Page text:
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A TFSA is an investment account that is registered with the federal government. Within a TFSA, you can invest in a variety of assets — stocks, bond, mutual funds, and more. There are yearly limits to how much you can contribute to a TFSA. You don't receive a tax deduction for the money you contribute to a TFSA. Instead, over the lifetime of the TFSA, the money in the account grows tax free. Additionally, when you withdraw money from the account, you pay no tax on the proceeds.

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Should I contribute to an RRSP or TFSA?  How to pay less tax by adding TFSAs to your financial plan

[Michael 00:00] Today's topic is tax-free savings accounts or TFSAs. Let's take a look at the questions that we received. Question number one, what is a TFSA?

[Alex 00:11] Well, that's funny because tax-free savings accounts are a victim of a very unfortunate name. And it's funny, you know, many think of TFSAs as a special savings account, as in a chequing or savings account. So many folks are only holding cash in their TFSA, which really limits the potential benefit of a tax-free savings account. So TFSAs are actually a special investment account that are registered with the federal government; within this account, you can invest in a variety of different things — cash, things like stocks, bonds, mutual funds, ETFs and GICs. Which leads us to question number two, what are the benefits of a tax-free savings account?

[Michael 00:44] Great question. I mean, as its name implies, it's tax free, right? Shocking. I know. Over the lifetime of the TFSA the assets within the account grow tax free. It's very powerful, and it allows your assets to work as hard as possible for you, potentially maximizing compound growth. And to see how that works, check out the MD Compound growth calculator on our website, When money comes out of the TFSA in the future to fund whatever, you will also receive the proceeds tax free. So this leads to a misconception about TFSAs. Contributions to a TFSA are not, I repeat, not tax deductible. So this leads us to our next question, why don't we save or invest all of our money into TFSAs?

[Alex 01:27] That's the world I want to live in. I wish that was the case. We know that anyone that is 18 years old can open and contribute to a TFSA. However, there are limits on how much you can contribute. Your contribution limit is based on the calendar years in which you were 18 or older. And, interesting feature, if you withdraw from your TFSA — let's say $1,000 — you actually regain that contribution room back in the following calendar year. So that's pretty cool. You can find your exact contribution amount through the CRA account online or you can give them a call. Now before we wrap up, let's debunk a series of common TFSA misconceptions.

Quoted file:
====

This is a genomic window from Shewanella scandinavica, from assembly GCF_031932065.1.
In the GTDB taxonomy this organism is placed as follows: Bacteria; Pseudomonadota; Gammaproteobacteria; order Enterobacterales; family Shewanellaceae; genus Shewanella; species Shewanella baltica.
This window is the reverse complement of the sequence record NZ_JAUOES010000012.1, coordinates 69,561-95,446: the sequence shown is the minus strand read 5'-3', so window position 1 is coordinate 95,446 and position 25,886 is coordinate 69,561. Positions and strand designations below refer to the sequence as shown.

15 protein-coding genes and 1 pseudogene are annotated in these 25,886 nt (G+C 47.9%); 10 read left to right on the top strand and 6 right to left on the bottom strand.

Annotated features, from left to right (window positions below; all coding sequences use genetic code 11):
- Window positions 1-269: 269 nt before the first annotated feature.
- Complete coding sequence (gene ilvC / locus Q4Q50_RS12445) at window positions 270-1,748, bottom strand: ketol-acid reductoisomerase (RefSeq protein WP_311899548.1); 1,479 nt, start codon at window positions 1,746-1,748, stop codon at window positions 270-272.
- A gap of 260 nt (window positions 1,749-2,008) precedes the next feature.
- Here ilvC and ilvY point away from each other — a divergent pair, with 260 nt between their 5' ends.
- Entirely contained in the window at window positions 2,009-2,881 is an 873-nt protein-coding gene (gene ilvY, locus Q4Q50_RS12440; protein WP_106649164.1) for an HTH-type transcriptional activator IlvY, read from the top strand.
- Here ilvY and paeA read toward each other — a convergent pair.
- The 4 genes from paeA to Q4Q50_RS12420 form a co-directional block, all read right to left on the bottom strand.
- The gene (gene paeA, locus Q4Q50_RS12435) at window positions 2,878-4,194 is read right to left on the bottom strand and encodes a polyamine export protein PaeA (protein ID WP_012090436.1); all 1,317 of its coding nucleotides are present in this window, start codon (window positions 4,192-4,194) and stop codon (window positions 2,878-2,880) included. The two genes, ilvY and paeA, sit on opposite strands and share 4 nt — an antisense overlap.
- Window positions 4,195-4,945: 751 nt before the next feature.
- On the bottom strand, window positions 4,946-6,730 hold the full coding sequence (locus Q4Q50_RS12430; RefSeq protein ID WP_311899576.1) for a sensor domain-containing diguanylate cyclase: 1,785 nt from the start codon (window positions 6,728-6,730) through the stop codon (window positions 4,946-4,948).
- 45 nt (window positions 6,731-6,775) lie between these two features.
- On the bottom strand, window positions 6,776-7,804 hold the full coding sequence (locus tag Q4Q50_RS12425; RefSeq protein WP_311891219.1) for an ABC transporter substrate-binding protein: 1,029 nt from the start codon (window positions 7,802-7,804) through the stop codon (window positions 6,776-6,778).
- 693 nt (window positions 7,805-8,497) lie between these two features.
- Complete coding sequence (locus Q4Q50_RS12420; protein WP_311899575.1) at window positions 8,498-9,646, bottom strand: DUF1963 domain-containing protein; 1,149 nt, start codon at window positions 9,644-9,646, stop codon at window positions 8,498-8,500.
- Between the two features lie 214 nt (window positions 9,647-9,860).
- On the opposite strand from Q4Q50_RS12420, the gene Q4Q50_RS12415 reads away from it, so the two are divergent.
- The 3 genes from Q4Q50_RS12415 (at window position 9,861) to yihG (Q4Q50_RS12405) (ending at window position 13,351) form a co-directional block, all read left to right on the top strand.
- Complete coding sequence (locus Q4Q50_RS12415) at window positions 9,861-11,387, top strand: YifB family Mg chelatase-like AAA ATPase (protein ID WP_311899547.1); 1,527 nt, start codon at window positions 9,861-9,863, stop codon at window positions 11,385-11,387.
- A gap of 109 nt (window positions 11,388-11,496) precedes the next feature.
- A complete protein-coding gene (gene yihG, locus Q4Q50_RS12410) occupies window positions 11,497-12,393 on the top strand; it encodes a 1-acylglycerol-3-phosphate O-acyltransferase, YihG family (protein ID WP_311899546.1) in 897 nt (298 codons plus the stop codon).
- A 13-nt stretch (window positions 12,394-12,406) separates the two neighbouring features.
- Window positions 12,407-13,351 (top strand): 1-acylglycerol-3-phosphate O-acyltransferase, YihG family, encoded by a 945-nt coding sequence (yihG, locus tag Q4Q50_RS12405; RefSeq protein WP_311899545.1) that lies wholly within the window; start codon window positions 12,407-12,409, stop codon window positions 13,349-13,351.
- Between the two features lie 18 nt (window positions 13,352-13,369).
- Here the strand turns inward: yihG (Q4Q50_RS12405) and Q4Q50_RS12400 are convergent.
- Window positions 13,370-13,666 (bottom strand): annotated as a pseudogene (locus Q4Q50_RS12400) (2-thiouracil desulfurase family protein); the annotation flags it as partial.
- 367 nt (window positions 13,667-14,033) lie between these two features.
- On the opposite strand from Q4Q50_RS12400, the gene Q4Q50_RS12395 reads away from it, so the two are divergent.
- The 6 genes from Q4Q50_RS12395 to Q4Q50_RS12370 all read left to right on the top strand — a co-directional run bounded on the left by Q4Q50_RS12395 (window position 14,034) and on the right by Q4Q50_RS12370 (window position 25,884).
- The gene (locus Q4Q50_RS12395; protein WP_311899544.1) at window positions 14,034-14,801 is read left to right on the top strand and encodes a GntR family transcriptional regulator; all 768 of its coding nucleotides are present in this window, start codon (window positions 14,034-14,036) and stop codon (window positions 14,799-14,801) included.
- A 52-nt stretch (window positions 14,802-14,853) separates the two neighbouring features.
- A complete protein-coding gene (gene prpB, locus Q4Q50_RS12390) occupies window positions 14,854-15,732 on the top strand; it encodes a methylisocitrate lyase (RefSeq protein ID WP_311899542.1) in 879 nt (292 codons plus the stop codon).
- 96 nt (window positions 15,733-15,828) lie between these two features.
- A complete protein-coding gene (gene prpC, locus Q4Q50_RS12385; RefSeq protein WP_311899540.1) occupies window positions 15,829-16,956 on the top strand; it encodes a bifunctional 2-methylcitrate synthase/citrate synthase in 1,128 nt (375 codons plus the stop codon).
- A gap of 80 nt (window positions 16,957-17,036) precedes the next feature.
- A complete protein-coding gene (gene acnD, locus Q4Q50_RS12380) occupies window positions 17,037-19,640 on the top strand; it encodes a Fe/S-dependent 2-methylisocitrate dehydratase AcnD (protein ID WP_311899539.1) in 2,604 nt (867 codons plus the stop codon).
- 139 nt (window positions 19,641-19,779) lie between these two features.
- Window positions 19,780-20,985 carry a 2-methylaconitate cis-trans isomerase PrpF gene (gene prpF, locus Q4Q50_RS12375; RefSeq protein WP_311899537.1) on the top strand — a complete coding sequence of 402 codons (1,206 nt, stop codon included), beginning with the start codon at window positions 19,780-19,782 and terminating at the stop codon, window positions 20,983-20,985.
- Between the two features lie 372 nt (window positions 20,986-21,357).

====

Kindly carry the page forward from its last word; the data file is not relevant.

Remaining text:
[Michael 02:00] So the first misconception being that TFSAs are for short-term savings only. I mean, this is partly true, right, while fine for short-term goals the benefit of tax-free growth, and the regaining of contribution room after withdrawals make TFSAs suitable for all goals. Short, medium or long term. TFSAs are actually one of the most flexible tools in a financial plan.

[Alex 02:22] The next misconception is contribution room — you use it, or you lose it! This is false. If you haven't contributed to a tax-free savings account, all that contribution room is building up and it's waiting for you.

[Michael 02:32] Next misconception — withdrawals from your TFSA count as income. This is super false! Tax free means tax free, the amount you withdraw won't be considered taxable income.

[Alex 02:43] The next one is that you can only have one TFSA. This is also false. You can have as many as you want, but the contribution limit is stretched across all the TFSAs. And it is your responsibility to keep track of the contribution so that you don't over contribute.

[Michael 02:54] For more information about TFSAs or to determine if it's right for you, please contact your MD Advisor*.

* MD Advisor refers to an MD Management Limited Financial Consultant or Investment Advisor (in Quebec), or an MD Private Investment Counsel Portfolio Manager.